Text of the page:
borough

[bur-oh, buhr-oh]
noun
1.
(in certain states of the U.S.) an incorporated municipality smaller than a city.
2.
one of the five administrative divisions of New York City.
3.
British.
a.
an urban community incorporated by royal charter, similar to an incorporated city or municipality in the U.S.
b.
a town, area, or constituency represented by a Member of Parliament.
c.
(formerly) a fortified town organized as and having some of the powers of an independent country.
4.
(in Alaska) an administrative division similar to a county in other states.

Origin:
before 900; Middle English burw(e), borwg(h), borogh, bor(u)g, bur(u)g, burgh town, Old English burg fortified town; cognate with Old Norse borg, Old Saxon, Dutch burg, German Burg castle, Gothic baurgs city; MIr brí, brig, Welsh, Breton bre hill, Avestan bərəz- height; akin to Armenian bardzr, Hittite parkus high. See barrow2.

borough, burro, burrow.
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Based on the Random House Dictionary, © Random House, Inc. 2014.
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Collins
World English Dictionary
borough (ˈbʌrə)
 
n
1.  See also burgh a town, esp (in Britain) one that forms the constituency of an MP or that was originally incorporated by royal charter
2.  any of the 32 constituent divisions that together with the City of London make up Greater London
3.  any of the five constituent divisions of New York City
4.  (in the US) a self-governing incorporated municipality
5.  (in medieval England) a fortified town or village or a fort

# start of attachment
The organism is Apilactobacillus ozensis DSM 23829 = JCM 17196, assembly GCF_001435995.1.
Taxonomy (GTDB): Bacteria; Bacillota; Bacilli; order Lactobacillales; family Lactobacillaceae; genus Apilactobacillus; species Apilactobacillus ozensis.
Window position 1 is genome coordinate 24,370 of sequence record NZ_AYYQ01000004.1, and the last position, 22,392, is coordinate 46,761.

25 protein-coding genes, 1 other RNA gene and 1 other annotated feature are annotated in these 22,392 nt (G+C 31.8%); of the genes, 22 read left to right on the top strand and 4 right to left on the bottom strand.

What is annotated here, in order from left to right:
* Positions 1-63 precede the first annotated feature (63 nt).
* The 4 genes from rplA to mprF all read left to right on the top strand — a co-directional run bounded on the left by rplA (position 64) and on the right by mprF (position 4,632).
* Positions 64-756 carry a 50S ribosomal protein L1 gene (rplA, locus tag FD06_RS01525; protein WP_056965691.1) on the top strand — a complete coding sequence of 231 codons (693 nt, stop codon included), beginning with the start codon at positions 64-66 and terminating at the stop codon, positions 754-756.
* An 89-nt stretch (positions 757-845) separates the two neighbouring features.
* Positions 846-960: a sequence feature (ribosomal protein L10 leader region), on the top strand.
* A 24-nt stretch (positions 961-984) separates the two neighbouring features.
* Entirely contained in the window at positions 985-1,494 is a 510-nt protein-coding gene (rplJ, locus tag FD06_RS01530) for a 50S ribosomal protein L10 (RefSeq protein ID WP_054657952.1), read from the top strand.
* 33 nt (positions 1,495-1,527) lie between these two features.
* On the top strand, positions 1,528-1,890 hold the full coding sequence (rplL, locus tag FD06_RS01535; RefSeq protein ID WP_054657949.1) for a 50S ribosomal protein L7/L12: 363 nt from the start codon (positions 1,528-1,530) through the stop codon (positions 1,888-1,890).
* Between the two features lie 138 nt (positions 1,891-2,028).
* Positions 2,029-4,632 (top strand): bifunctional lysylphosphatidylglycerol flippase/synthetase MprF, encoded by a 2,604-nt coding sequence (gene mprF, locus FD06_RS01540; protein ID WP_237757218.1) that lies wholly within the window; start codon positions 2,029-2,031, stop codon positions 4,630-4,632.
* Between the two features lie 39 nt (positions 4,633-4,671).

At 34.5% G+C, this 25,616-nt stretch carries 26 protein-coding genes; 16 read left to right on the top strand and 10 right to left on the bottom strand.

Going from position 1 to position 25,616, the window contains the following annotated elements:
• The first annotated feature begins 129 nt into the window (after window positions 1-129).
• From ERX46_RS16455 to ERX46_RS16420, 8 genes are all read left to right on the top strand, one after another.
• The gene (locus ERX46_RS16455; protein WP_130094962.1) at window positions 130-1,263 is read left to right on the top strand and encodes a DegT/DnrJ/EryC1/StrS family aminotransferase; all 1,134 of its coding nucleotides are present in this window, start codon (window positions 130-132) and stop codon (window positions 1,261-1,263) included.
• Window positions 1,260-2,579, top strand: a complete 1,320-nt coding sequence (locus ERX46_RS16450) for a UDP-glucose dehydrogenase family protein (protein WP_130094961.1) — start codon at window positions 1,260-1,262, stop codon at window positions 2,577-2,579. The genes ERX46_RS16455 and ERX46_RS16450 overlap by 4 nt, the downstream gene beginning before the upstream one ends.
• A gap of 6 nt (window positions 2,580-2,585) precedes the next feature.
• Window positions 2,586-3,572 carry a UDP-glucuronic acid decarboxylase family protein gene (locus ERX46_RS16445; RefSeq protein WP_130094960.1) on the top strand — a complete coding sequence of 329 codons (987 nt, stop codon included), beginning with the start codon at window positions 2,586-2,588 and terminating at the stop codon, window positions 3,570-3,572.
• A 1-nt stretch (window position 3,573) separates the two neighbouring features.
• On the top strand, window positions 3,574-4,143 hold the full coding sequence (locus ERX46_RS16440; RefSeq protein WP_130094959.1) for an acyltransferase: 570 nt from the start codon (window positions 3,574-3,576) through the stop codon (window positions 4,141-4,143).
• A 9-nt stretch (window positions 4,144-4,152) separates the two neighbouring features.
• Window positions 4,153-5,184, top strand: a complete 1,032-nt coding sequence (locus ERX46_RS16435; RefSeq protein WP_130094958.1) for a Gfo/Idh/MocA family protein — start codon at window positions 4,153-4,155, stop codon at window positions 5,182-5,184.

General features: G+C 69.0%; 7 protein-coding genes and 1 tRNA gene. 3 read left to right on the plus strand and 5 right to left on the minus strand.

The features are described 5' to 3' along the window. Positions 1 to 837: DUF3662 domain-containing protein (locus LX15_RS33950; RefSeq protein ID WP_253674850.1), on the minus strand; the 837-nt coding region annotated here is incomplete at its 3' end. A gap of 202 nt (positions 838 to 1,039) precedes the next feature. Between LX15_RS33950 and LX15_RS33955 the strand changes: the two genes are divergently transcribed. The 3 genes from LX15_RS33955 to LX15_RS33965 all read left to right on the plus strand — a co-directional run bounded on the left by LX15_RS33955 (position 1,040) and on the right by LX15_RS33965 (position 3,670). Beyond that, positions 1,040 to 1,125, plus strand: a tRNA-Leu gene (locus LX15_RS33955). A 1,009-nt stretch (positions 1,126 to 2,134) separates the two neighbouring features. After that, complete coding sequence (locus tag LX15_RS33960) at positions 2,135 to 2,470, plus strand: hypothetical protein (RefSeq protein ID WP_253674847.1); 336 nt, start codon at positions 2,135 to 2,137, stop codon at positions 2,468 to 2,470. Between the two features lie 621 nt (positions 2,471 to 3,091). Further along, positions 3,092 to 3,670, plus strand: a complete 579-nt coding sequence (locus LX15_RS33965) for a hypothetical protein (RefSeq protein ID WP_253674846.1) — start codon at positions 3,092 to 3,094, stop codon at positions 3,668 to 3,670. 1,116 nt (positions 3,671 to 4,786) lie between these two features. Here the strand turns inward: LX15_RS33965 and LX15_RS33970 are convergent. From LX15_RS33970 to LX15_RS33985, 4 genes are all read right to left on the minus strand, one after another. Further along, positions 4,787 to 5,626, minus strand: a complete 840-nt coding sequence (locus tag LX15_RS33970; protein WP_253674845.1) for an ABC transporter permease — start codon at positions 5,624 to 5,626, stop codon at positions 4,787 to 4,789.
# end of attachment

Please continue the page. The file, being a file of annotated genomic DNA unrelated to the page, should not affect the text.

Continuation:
6.  (in New Zealand) a small municipality with a governing body
 
[Old English burg; related to beorgan to shelter, Old Norse borg wall, Gothic baurgs city, Old High German burg fortified castle]

Collins English Dictionary - Complete & Unabridged 10th Edition
2009 © William Collins Sons & Co. Ltd. 1979, 1986 © HarperCollins
Publishers 1998, 2000, 2003, 2005, 2006, 2007, 2009
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Etymonline
Word Origin & History

borough
O.E. burg, burh "fortified place, walled town, dwelling or dwellings within a fortified enclosure," from P.Gmc. *burgs "hill fort, fortress" (cf. O.Fris. burg "castle," O.N. borg "wall, castle," O.H.G. burg, buruc "fortified place, citadel," Ger. Burg "castle," Goth. baurgs "city"), from PIE *bhrgh "high,"
with derivatives referring to hills, hill forts, fortified elevations (cf. O.E. beorg "hill," Welsh bera "stack, pyramid," Skt. bhrant-, Avestan brzant- "high," Gk. Pergamos, name of the citadel of Troy). In Ger. and O.N., chiefly as "fortress, castle;" in Goth. "town, civic community." Meaning shifted M.E. from "fortress," to "fortified town," to simply "town" (especially one possessing municipal organization or sending representatives to Parliament). In U.S. (originally Pennsylvania, 1718) often an incorporated town; in Alaska, however, it is the equivalent of a county. The Scot. form is burgh. The O.E. dative singular byrig is found in many place names as -bury.
Online Etymology Dictionary, © 2010 Douglas Harper
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Encyclopedia Britannica
Encyclopedia

borough

in Great Britain, incorporated town with special privileges or a district entitled to elect a member of Parliament.

Learn more about borough with a free trial on Britannica.com.

Encyclopedia Britannica, 2008. Encyclopedia Britannica Online.
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Example sentences
Unemployment is more than double the borough average.
The volunteers plan to eventually map the entire borough.
Film and video crews tie up traffic in every borough.
They ride the subway back to comfortable, modest, outer-borough apartments.
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